What is the Average Age for Cataract Surgery?
Cataracts are largely considered an ‘old age’ condition, but the truth is, they can affect people of all ages. For example, while the most common form of cataracts is associated with ageing, they can develop for other reasons. In this article, we’re taking a look at the different types of cataracts and answering the question: What is the average age for cataract surgery?
Cataracts are the formation of cloudy tissue in the lens of the eye. This obstruction, caused by the clumping together of broken-down proteins in the lens, often occurs due to the natural ageing process of the eye. However, in some cases, cataracts may not be related to age at all.
There are three types of age-related cataracts:
- Nuclear sclerotic cataracts
- Cortical cataracts
- Posterior subcapsular cataracts
Nuclear sclerotic cataracts are the most common type of cataract. They begin to form in the middle of the lens causing it to harden and become cloudy over time – this can often take many years. The cataract may be yellow- or brownish in appearance which can affect the patient’s ability to distinguish colours effectively. With the development of nuclear sclerotic cataracts, distance vision is affected first, followed later by near vision.
Cortical cataracts begin to form on the outside edges of the lens. Over time, the cataract spreads to the centre of the lens, first through lines which resemble spokes on a wheel. Vision can be impacted significantly depending on the placement of these lines and symptoms such as night glare are common.
Posterior subcapsular cataracts affect the back of the lens’s surface beneath the lens capsule where tissue becomes increasingly cloudy over time. This type of cataract often develops quickly and can be associated with sensitivity to light, such as night glare and halos.
The chance of developing cataracts increases significantly as we get older. For example, the prevalence of cataracts in the UK is estimated to be 16% in people aged 65–69 years compared with 42% in people aged 75–79 years. Prevalence continues to increase in older age groups.
Non-Age Related Cataracts
As we have mentioned, cataracts are not always related to ageing. They can also occur in babies from birth or shortly afterwards (congenital cataracts) and develop in children and older babies (developmental, infantile or juvenile cataracts).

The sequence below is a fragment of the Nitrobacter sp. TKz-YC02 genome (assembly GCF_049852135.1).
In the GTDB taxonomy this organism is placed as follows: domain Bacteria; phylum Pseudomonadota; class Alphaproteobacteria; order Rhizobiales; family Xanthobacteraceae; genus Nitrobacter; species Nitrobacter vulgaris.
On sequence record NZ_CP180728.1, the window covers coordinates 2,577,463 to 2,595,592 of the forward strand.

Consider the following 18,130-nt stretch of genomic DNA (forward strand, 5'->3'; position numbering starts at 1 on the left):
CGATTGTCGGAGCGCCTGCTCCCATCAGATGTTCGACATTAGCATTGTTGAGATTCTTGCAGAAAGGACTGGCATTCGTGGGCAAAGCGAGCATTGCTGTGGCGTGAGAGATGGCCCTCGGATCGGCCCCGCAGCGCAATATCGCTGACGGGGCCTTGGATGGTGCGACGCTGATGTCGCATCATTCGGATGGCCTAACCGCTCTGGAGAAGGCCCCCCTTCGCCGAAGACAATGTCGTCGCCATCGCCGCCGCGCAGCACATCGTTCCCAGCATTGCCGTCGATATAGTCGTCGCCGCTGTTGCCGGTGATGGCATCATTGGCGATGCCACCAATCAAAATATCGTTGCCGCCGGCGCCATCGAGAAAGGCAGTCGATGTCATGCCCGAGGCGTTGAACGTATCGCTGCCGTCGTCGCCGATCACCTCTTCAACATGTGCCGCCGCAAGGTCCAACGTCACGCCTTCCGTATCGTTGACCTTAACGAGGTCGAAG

Such cases of childhood cataracts are much rarer than age-related cataracts with an estimated 3 in 10,000 children diagnosed in the UK before 1 year of age, and 4 in 10,000 children by 15 years of age, according to a 2001 study.
You may also be at higher risk of developing cataracts if you:
- Have underlying health conditions, such as diabetes;
- Drink a lot of alcohol;
- Have had an eye injury or eye surgery in the past;
- Have had radiation treatment on your upper body;
- Have a history of long-term steroid use;
- Have a family history of cataracts;
- Spend a lot of time in the sun.
So, what is the average age for Cataract Surgery?
Cataracts are much more common in older people, with the condition primarily affecting those aged between 75-85. In the UK, the average age of patients seeking Cataract Surgery was 76.3 years.
However, cataracts can develop at any age, so it is important to be aware of the signs of cataract formation. The breaking down of proteins in the eye’s lens usually begins to occur from the age of around 40. The good news is that, for many patients, the effects of this process won’t become clear for many years.
If you are diagnosed with cataracts, a new prescription for glasses or contact lenses may be useful in managing any changes to your vision in the early stage of development. However, no matter what type of cataract you may have, surgery is the only treatment that is proven to be effective.
Cataract Surgery has become one of the most commonly performed surgeries around the world, with an estimated 400,000 surgeries conducted every year in England alone!
If you are in need of Cataract Surgery or would like more information regarding your options, don’t hesitate to get in touch with one of our friendly clinic coordinators. Alternatively, Book a Consultation today.